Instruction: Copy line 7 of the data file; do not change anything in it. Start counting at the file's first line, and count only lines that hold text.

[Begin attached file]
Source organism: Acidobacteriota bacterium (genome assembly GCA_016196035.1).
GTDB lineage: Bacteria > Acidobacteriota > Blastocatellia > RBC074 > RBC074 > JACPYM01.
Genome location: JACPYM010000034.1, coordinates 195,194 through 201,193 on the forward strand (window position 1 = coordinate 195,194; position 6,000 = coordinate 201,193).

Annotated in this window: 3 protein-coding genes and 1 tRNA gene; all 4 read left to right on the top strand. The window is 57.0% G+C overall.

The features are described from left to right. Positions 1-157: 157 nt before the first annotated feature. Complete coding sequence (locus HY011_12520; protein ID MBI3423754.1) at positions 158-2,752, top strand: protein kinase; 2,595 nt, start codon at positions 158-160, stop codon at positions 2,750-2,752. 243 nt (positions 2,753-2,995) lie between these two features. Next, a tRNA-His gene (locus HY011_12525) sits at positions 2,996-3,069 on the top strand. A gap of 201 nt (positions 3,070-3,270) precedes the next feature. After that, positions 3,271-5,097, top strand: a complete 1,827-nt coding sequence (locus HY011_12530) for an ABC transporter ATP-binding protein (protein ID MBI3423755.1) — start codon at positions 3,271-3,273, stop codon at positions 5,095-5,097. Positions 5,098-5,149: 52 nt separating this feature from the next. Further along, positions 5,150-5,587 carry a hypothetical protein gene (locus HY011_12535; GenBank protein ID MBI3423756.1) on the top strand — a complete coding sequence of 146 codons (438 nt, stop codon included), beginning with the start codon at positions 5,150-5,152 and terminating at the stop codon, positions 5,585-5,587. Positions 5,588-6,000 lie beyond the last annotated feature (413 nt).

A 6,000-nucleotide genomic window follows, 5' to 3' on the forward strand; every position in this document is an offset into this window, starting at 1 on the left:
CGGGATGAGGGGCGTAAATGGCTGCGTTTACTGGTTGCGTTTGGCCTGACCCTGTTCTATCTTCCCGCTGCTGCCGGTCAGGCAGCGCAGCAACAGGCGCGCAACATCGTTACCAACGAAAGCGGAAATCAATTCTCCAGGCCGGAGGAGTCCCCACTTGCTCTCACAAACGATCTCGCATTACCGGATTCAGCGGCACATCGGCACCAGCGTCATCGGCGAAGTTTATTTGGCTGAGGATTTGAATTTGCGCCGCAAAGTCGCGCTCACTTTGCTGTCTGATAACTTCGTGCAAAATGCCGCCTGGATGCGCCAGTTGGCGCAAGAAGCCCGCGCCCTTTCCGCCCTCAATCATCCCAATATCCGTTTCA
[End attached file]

CGGGATGAGGGGCGTAAATGGCTGCGTTTACTGGTTGCGTTTGGCCTGACCCTGTTCTATCTTCCCGCTGCTGCCGGTCAGGCAGCGCAGCAACAGGCGCGCAACATCGTTACCAACGAAAGCGGAAATCAATTCTCCAGGCCGGAGGAGTCCCCACTTGCTCTCACAAACGATCTCGCATTACCGGATTCAGCGGCACATCGGCACCAGCGTCATCGGCGAAGTTTATTTGGCTGAGGATTTGAATTTGCGCCGCAAAGTCGCGCTCACTTTGCTGTCTGATAACTTCGTGCAAAATGCCGCCTGGATGCGCCAGTTGGCGCAAGAAGCCCGCGCCCTTTCCGCCCTCAATCATCCCAATATCCGTTTCA